By Jeff Morgan

Almost every schoolchild can recognize these large insects as the beautiful blue, green, and occasionally red iridescent insects that buzz around wherever there is standing water. Dragonflies do us a great service by keeping the hordes of mosquitoes and biting flies in check.

However, trout rarely feed on the beautiful adults, for the ugly nymphs are much more accessible. The nymphs are large (up to two inches), and are the Hannibal Lecters of the aquatic world, devouring anything that ambles before them, from beetles to baby brook trout.

The Big Mac of the Lake

The nutrient density of these insects is impressive and makes them a prime target of fish: one dragonfly nymph will provide more calories than hundreds of caddis larvae! This partially explains the vigor with which trout assault the imitations.

Dragonflies are not just an important food source for trout, they compose a significant portion of the insect diet of bass and of some large panfish. The once-legendary dragonfly population of Oregon's Crane Prairie Reservoir was doubtless a key factor in the success of the illegally-stocked bass in that water. In other lakes, I have found bass with over twenty dragonfly nymphs in their stomachs!

Waters with good dragonfly populations can grow large trout with ease, so it pays to understand the biology of these insects.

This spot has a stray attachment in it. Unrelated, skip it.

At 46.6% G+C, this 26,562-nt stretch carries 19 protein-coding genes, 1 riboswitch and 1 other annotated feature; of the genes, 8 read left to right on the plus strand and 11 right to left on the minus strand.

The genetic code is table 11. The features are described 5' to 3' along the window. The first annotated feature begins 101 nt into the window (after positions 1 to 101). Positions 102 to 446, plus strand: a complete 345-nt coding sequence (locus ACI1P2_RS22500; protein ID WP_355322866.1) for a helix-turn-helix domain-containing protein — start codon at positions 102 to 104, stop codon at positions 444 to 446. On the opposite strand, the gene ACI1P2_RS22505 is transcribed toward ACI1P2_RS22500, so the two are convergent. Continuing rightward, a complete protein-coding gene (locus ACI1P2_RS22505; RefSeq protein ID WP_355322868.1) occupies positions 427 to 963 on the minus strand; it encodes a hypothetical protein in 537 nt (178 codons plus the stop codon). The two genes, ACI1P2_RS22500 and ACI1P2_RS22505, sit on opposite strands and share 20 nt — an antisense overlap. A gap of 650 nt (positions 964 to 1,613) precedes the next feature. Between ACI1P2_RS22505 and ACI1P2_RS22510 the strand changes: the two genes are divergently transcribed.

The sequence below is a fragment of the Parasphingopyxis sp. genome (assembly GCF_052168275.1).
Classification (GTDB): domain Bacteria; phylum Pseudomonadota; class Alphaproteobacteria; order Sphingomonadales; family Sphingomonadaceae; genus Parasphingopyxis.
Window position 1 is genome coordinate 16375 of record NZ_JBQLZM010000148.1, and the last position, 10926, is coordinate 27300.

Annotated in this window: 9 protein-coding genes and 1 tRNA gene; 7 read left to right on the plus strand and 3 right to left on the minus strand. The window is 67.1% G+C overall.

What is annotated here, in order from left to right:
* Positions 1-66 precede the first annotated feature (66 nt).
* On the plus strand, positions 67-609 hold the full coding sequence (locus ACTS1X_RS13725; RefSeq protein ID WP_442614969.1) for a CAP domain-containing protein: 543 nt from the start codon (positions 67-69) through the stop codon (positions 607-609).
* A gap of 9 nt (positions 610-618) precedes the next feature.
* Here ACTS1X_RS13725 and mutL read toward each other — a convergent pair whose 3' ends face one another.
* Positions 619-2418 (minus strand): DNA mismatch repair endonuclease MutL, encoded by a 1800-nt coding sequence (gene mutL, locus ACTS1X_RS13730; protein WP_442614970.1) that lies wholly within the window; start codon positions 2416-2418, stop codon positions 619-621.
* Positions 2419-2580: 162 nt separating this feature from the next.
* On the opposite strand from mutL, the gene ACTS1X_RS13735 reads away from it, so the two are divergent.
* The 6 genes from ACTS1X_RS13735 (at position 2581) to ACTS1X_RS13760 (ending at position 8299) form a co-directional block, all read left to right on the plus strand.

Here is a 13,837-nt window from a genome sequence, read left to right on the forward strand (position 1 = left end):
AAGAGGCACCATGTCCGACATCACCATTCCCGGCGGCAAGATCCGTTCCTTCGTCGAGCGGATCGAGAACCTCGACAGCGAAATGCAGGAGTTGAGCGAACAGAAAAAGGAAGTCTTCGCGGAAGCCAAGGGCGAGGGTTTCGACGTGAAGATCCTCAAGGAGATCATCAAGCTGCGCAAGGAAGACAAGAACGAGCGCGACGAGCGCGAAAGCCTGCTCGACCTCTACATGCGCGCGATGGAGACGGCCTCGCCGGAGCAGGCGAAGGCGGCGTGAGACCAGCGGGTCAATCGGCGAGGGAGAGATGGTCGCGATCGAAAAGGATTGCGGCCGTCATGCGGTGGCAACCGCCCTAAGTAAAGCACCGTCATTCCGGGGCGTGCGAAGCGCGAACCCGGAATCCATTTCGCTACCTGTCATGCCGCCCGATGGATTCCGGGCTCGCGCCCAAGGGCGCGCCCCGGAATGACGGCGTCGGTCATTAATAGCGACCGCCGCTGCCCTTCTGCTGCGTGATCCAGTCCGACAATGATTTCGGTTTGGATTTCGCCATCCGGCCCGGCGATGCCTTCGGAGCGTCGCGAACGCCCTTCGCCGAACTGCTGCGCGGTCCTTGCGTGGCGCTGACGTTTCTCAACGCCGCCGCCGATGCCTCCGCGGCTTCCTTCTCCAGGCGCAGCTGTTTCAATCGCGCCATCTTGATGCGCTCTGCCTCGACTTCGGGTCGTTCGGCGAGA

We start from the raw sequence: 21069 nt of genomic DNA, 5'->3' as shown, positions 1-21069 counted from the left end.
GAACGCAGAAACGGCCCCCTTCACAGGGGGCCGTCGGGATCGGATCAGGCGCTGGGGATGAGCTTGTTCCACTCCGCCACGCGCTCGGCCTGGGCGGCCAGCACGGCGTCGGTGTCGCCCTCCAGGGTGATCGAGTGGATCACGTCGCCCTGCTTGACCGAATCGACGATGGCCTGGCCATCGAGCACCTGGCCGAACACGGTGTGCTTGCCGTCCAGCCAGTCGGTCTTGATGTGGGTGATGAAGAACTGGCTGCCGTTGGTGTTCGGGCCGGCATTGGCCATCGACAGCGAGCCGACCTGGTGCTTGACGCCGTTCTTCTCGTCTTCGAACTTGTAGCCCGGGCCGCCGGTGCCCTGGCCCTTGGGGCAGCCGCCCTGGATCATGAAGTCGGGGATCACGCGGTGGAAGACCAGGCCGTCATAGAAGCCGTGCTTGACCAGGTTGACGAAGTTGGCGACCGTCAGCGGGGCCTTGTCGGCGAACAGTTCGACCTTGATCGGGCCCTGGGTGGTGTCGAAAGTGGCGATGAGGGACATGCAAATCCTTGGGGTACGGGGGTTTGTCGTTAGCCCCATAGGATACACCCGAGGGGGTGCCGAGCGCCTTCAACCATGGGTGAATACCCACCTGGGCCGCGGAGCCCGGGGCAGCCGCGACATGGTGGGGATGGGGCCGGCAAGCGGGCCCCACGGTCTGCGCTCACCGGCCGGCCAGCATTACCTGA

Dragonflies are spread throughout most of the West's trout lakes, and many of the slower parts of the rivers, too. River species generally hold directly on the bottom in deep pools, hidden in the substrate, and only move to pounce on food. Given the negligible currents in these areas, and the ability of the nymphs to jet-propel themselves by shooting water out their butt, these nymphs seldom enter the drift. For this reason, we will focus our efforts on dragonflies in lakes.

The nymphs are the most important stage for anglers, for the adults rarely land on the water for long periods of times. The nymphs prefer weedy and woody structure near the bottom of shallow areas. They like this cover because it conceals them from their prey, which is just about anything that swims. Mayfly nymphs, water beetles, leeches, tadpoles, smaller dragonfly and damselfly nymphs, and even small fish are not safe from these voracious predators.

The nymphs commonly grow to about 18-50 mm in length before they emerge, and they live underwater 12-16 months before they mature into adults. Dragonfly nymphs propel themselves through a mini jet-propulsion system: they take in water and expel it out the end of their abdomens. This shoots the nymphs forward in four- to twelve-inch bursts. The longer bursts, however, are often reserved for pursuing prey or fleeing an enemy. This jet-propulsion system is very important to anglers, because a bug of that size moving that fast catches the eye of nearby fish. Trout are quick to pounce on this prey lest it escape.

Unfortunately for anglers, dragonfly nymphs are usually stationary, waiting to ambush their prey. The nymphs are much more available when migrating towards the logs, rocks, and reeds near shoreline on which they climb out of the water to emerge. This migration takes place usually between May and July, and this is the prime time to throw dragonfly nymphs.